Teenage Mutant Ninja Turtles III: The Manhattan Project
Release Date: February 14, 1992
Platform Played On: NES
2018 Placement: #56 (-10)
What It Is:
In the 80s and 90s, the Teenage Mutant Ninja Turtles were all the rage. And after the success of the arcade game the TMNT game formula was basically cemented as “co-op brawler.” TMNT 3: The Manhattan Project was the first game to release after the Secret of the Ooze and while the game did include Tokka and Rahzar, there wasn’t any Go Ninja Go involved. Instead the plot revolved around Shredder making the entire Manhattan island float into the sky? For some reason? It’s a Turtle game plot don’t think too hard about it.
The game is a straightforward brawler where each Turtle is armed with their different weapons and a special attack that lowers your health each time you use it. Of course you can’t kill yourself by doing it, so the best option is always to spam your special attack when you’re at one health do to max damage. There isn’t too much complexity to this game and it has the same level of difficulty as any brawler of the NES era. But it is wrapped in a nice Turtle shell (heh heh) and includes some lesser known villains of the franchise like Groundchuck and Dirtbag as bosses, so that’s cool.
Why It’s Important To Me:
The Teenage Mutant Ninja Turtles were my jam growing up as a kid. From the movies to the cartoon show to a comic audiobook I listened to on cassette tape many times, I loved the four ninjas and their master Splinter. I never owned the original, balls-hard NES game and while I liked the Arcade Game, this one was the one that really spoke to me first out of all the Turtles games. I played this a bunch in my basement as a kid, dragging my friends into the co-op mode to beat up on Foot soldiers.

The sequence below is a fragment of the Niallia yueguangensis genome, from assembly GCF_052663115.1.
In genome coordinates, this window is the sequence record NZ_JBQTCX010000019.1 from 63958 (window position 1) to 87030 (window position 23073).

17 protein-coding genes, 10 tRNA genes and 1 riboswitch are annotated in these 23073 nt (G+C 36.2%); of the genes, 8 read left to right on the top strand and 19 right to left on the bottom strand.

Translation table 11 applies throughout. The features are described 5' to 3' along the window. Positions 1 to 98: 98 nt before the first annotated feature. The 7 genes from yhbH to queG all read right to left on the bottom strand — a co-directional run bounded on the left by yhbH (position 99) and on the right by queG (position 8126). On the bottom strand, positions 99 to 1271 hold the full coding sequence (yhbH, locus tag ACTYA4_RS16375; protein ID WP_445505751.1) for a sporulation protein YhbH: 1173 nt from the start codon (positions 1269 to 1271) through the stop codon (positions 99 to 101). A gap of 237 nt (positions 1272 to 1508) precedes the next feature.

It’s also a Konami game (my first Konami game, actually) and had a variant on the Konami code to unlock a debug menu where you could give yourself more lives and continues, which is mostly why I actually played this one a bunch. (Modular difficulty in games is actually good, y’all!) But it also was the first game I can remember to have a sound test menu within its cheats, and so this game was the first one where I really got to enjoy a video game soundtrack. In fact, this game was probably the genesis of me wanting to have video game soundtracks to listen to outside of the actual games. I would sit in that debug menu and listen to music tracks without playing the game and it was fantastic. I can still hear Tatsujin in my head without any prompting.
My Strongest Memory:
Well, listening to the game’s music in the debug menu is probably my strongest, but I already talked about that one.
My favorite moment in the game itself, though, happens at the end of the fourth level. You’re in the Manhattan subway and the level music fades out and the boss intro fades in as Dirtbag comes riding in on a minecart. Except…the minecart doesn’t stop and Dirtbag does a little wiggle of frustration as he just rides past your Turtle. The boss music then just fades out and you’re left with a second or two of silence and your Turtle just stares at the camera…before the minecart comes back and Dirtbag jumps out to fight you for real.
It’s a remarkably dumb joke that always makes me laugh because it encapsulates TMNT humor. Just a quick gag that’s completely unexpected at that point in the game. The music fading in and out is what makes it for me. If you want to see it in action yourself, take a look here.
Why It’s #66:
This game isn’t going to win any Oscars for its story, and its gameplay is by the numbers brawling. But the Turtles will always spark a nostalgic joy in my mind and heart. While others grew up on Final Fight or Streets of Rage as their brawler of choice, I always landed on the Turtles because I liked them across all media. It has a bopping soundtrack and fun character bosses and is the first video game to use Super Shredder as the final boss, since it’s the first Turtle game to come after Secret of the Ooze. What isn’t there to love?